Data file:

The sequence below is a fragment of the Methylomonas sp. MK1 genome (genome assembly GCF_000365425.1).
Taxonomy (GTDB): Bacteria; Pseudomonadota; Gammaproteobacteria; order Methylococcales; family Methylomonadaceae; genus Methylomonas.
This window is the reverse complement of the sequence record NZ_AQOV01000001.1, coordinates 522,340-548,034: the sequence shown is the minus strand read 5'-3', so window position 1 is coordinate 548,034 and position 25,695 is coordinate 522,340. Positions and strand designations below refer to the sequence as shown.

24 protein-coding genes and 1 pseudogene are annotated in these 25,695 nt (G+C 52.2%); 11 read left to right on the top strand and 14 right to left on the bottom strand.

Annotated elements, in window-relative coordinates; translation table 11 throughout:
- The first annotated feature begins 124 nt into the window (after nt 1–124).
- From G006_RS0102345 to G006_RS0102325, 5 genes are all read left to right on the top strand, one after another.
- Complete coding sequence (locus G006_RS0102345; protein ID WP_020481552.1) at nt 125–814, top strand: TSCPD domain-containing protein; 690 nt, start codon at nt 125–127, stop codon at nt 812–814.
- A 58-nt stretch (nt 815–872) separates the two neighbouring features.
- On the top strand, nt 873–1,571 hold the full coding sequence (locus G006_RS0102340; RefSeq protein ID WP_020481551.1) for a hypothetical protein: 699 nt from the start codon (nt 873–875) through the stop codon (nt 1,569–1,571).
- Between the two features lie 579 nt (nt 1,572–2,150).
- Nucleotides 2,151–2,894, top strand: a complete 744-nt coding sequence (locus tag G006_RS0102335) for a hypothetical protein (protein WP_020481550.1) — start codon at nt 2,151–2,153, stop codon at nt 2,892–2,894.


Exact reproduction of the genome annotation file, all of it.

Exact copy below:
The sequence below is a fragment of the Methylomonas sp. MK1 genome (genome assembly GCF_000365425.1).
Taxonomy (GTDB): Bacteria; Pseudomonadota; Gammaproteobacteria; order Methylococcales; family Methylomonadaceae; genus Methylomonas.
This window is the reverse complement of the sequence record NZ_AQOV01000001.1, coordinates 522,340-548,034: the sequence shown is the minus strand read 5'-3', so window position 1 is coordinate 548,034 and position 25,695 is coordinate 522,340. Positions and strand designations below refer to the sequence as shown.

24 protein-coding genes and 1 pseudogene are annotated in these 25,695 nt (G+C 52.2%); 11 read left to right on the top strand and 14 right to left on the bottom strand.

Annotated elements, in window-relative coordinates; translation table 11 throughout:
- The first annotated feature begins 124 nt into the window (after nt 1–124).
- From G006_RS0102345 to G006_RS0102325, 5 genes are all read left to right on the top strand, one after another.
- Complete coding sequence (locus G006_RS0102345; protein ID WP_020481552.1) at nt 125–814, top strand: TSCPD domain-containing protein; 690 nt, start codon at nt 125–127, stop codon at nt 812–814.
- A 58-nt stretch (nt 815–872) separates the two neighbouring features.
- On the top strand, nt 873–1,571 hold the full coding sequence (locus G006_RS0102340; RefSeq protein ID WP_020481551.1) for a hypothetical protein: 699 nt from the start codon (nt 873–875) through the stop codon (nt 1,569–1,571).
- Between the two features lie 579 nt (nt 1,572–2,150).
- Nucleotides 2,151–2,894, top strand: a complete 744-nt coding sequence (locus tag G006_RS0102335) for a hypothetical protein (protein WP_020481550.1) — start codon at nt 2,151–2,153, stop codon at nt 2,892–2,894.